“Our transporters have been working hard on revamping their tours, and making sure that they’re managing and balancing permits over the season so that they’re able to take their guests at the end of the season still to the glacier,” she said. “And we’re adding capacity to Capital Transit so we don’t see the same problems with families getting left behind at Fred Meyer because the buses are full. Those are real impacts in the community. We take those very seriously. And we’re adapting and adjusting.”

A crowd of visitors explores the Mendenhall Glacier Visitor Center on Aug. 21, 2023. (Photo by Laurie Craig)

A crowd of visitors explores the Mendenhall Glacier Visitor Center on Aug. 21, 2023. (Photo by Laurie Craig)

The city is planning to provide additional “tripper” buses this summer between downtown and the stop that is closest to the Mendenhall Glacier Visitor Center, funded with marine passenger fees. A notice posted by Travel Juneau on its Facebook page March 28 emphasizes the commercial tour capacity limits at the Mendenhall Glacier and potential drawbacks of using Capital Transit buses as an alternative.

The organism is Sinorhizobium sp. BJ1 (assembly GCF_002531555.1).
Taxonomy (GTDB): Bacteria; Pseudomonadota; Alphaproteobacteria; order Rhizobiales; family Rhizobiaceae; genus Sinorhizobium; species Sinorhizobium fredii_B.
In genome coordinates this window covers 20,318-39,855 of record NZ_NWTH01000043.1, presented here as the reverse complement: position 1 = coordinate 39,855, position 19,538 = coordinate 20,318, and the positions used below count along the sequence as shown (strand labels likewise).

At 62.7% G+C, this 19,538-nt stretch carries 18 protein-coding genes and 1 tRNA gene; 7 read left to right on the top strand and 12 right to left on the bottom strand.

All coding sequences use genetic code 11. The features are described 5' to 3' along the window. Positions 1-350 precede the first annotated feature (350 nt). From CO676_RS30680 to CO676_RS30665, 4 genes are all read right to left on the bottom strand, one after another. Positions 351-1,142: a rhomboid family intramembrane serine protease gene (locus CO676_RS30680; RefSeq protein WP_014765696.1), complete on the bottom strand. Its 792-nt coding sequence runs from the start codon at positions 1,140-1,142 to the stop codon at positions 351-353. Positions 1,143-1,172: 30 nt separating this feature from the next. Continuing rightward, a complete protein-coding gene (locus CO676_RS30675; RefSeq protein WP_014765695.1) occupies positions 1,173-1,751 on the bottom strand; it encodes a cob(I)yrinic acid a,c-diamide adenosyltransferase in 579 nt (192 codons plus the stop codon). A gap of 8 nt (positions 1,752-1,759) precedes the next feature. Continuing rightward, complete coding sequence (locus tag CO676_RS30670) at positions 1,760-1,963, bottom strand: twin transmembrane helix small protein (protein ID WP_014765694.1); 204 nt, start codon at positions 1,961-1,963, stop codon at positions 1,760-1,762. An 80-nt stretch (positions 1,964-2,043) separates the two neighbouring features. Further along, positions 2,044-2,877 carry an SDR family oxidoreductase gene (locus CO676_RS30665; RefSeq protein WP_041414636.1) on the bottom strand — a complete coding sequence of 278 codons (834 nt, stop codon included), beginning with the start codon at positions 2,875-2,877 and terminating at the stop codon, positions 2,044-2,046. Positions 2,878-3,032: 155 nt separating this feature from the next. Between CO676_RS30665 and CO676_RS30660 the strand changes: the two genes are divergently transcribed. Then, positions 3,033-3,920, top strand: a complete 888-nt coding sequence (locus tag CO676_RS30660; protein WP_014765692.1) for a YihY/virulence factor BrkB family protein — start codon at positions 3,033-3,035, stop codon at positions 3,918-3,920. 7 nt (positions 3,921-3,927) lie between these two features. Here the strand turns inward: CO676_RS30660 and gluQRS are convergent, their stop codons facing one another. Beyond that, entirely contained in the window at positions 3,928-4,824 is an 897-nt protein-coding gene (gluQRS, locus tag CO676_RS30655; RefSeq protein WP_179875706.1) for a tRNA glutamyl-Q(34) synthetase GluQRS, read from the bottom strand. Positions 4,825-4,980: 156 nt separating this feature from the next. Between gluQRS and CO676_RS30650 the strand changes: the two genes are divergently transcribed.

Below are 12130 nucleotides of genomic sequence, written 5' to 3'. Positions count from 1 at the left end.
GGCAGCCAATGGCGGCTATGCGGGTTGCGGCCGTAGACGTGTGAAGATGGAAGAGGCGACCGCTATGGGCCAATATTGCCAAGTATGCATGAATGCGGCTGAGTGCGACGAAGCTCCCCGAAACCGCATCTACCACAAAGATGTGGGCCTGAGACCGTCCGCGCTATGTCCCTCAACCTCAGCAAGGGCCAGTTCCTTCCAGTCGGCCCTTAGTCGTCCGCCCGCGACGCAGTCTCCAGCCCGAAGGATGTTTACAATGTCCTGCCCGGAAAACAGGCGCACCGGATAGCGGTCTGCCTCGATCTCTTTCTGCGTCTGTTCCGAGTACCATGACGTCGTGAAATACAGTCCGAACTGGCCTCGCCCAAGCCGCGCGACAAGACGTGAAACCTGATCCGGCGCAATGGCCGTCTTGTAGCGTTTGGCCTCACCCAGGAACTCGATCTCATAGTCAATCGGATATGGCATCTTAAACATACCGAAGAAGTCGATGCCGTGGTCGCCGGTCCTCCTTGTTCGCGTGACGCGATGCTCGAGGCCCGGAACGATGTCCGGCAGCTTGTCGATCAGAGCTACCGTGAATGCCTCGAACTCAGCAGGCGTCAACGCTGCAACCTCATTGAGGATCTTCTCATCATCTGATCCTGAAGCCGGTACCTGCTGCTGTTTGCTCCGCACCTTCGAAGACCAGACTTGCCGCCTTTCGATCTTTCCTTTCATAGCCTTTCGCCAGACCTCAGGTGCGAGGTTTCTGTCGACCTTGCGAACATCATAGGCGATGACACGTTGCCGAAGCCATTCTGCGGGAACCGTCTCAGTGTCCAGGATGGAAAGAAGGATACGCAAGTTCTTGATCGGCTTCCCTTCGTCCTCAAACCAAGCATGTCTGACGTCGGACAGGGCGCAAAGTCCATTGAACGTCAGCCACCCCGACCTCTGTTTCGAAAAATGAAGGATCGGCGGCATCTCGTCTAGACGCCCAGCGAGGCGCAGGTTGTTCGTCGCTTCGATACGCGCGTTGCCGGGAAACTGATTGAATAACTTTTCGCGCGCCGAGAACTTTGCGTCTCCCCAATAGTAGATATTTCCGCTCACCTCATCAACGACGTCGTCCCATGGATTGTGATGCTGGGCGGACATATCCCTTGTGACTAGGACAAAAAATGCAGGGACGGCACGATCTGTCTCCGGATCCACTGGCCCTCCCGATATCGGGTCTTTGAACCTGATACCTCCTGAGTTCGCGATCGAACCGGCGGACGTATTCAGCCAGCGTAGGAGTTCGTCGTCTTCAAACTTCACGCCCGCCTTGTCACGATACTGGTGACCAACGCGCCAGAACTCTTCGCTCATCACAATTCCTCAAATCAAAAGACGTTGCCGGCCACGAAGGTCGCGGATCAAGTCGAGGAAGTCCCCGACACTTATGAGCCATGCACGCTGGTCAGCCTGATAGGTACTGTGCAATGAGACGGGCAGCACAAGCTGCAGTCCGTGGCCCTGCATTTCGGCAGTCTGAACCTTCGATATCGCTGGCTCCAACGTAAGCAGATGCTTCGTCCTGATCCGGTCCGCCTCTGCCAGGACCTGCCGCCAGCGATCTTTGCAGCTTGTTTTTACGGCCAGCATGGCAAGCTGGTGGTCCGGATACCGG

“Travel Juneau highly recommends visitors book their transportation or tours to the glacier well in advance of their arrival in Juneau, as it’s probable that day-of purchase will not be available,” the post states. “Right now, indications are that excursions and activities are up to 80% booked.”

City buses, according to Travel Juneau, are “designed for resident transport and (do) not go directly to the glacier. The nearest bus stop is approximately 1.5 miles one way from the MGVC and very limited opportunities for return taxi services from the area back downtown. Visitors using Capital Transit may experience long wait times between runs and should be aware that there are no services between the bus stop and the visitor center. They may encounter bears along the walking path, especially early in the morning or late evening. Visitors arriving via car rental, on foot, or without a tour operator must purchase an entrance pass at the visitor center.”

Other issues officials are focusing on include whale watching tours that have raised concerns about impacts on marine wildlife and shore power, Pierce said.